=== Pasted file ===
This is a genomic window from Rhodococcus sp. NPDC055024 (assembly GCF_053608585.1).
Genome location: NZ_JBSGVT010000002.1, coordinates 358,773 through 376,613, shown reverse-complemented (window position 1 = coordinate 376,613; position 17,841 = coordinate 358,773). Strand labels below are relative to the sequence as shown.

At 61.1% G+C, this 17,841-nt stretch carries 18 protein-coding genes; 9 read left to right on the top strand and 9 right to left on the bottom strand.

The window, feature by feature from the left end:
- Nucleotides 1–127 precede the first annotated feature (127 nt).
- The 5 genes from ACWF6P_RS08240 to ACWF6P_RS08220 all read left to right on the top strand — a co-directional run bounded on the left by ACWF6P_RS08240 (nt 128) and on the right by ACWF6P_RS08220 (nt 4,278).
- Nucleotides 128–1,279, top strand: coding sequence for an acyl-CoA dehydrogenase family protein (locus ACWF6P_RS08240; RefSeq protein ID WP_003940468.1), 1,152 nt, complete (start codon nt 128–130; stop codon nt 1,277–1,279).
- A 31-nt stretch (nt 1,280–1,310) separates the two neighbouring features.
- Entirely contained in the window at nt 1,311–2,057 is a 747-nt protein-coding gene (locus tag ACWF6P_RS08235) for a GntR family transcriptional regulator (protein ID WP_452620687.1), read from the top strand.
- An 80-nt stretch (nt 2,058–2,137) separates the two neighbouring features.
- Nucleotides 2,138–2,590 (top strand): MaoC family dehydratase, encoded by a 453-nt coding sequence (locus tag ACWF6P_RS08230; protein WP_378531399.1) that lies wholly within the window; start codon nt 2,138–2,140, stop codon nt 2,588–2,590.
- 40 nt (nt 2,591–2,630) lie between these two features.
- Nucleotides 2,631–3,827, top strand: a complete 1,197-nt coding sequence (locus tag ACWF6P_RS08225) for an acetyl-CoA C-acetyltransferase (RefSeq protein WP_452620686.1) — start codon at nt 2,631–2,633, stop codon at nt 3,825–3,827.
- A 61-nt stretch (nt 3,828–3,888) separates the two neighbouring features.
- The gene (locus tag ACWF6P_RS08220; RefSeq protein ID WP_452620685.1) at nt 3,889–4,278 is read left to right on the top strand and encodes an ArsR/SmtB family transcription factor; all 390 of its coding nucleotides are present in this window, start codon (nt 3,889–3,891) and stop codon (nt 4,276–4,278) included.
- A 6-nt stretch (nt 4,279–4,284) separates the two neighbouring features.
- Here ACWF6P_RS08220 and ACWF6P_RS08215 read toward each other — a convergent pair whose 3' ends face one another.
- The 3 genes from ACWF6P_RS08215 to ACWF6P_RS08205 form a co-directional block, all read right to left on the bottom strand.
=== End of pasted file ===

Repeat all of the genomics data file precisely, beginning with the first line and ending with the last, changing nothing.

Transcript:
This is a genomic window from Rhodococcus sp. NPDC055024 (assembly GCF_053608585.1).
Genome location: NZ_JBSGVT010000002.1, coordinates 358,773 through 376,613, shown reverse-complemented (window position 1 = coordinate 376,613; position 17,841 = coordinate 358,773). Strand labels below are relative to the sequence as shown.

At 61.1% G+C, this 17,841-nt stretch carries 18 protein-coding genes; 9 read left to right on the top strand and 9 right to left on the bottom strand.

The window, feature by feature from the left end:
- Nucleotides 1–127 precede the first annotated feature (127 nt).
- The 5 genes from ACWF6P_RS08240 to ACWF6P_RS08220 all read left to right on the top strand — a co-directional run bounded on the left by ACWF6P_RS08240 (nt 128) and on the right by ACWF6P_RS08220 (nt 4,278).
- Nucleotides 128–1,279, top strand: coding sequence for an acyl-CoA dehydrogenase family protein (locus ACWF6P_RS08240; RefSeq protein ID WP_003940468.1), 1,152 nt, complete (start codon nt 128–130; stop codon nt 1,277–1,279).
- A 31-nt stretch (nt 1,280–1,310) separates the two neighbouring features.
- Entirely contained in the window at nt 1,311–2,057 is a 747-nt protein-coding gene (locus tag ACWF6P_RS08235) for a GntR family transcriptional regulator (protein ID WP_452620687.1), read from the top strand.
- An 80-nt stretch (nt 2,058–2,137) separates the two neighbouring features.
- Nucleotides 2,138–2,590 (top strand): MaoC family dehydratase, encoded by a 453-nt coding sequence (locus tag ACWF6P_RS08230; protein WP_378531399.1) that lies wholly within the window; start codon nt 2,138–2,140, stop codon nt 2,588–2,590.
- 40 nt (nt 2,591–2,630) lie between these two features.
- Nucleotides 2,631–3,827, top strand: a complete 1,197-nt coding sequence (locus tag ACWF6P_RS08225) for an acetyl-CoA C-acetyltransferase (RefSeq protein WP_452620686.1) — start codon at nt 2,631–2,633, stop codon at nt 3,825–3,827.
- A 61-nt stretch (nt 3,828–3,888) separates the two neighbouring features.
- The gene (locus tag ACWF6P_RS08220; RefSeq protein ID WP_452620685.1) at nt 3,889–4,278 is read left to right on the top strand and encodes an ArsR/SmtB family transcription factor; all 390 of its coding nucleotides are present in this window, start codon (nt 3,889–3,891) and stop codon (nt 4,276–4,278) included.
- A 6-nt stretch (nt 4,279–4,284) separates the two neighbouring features.
- Here ACWF6P_RS08220 and ACWF6P_RS08215 read toward each other — a convergent pair whose 3' ends face one another.
- The 3 genes from ACWF6P_RS08215 to ACWF6P_RS08205 form a co-directional block, all read right to left on the bottom strand.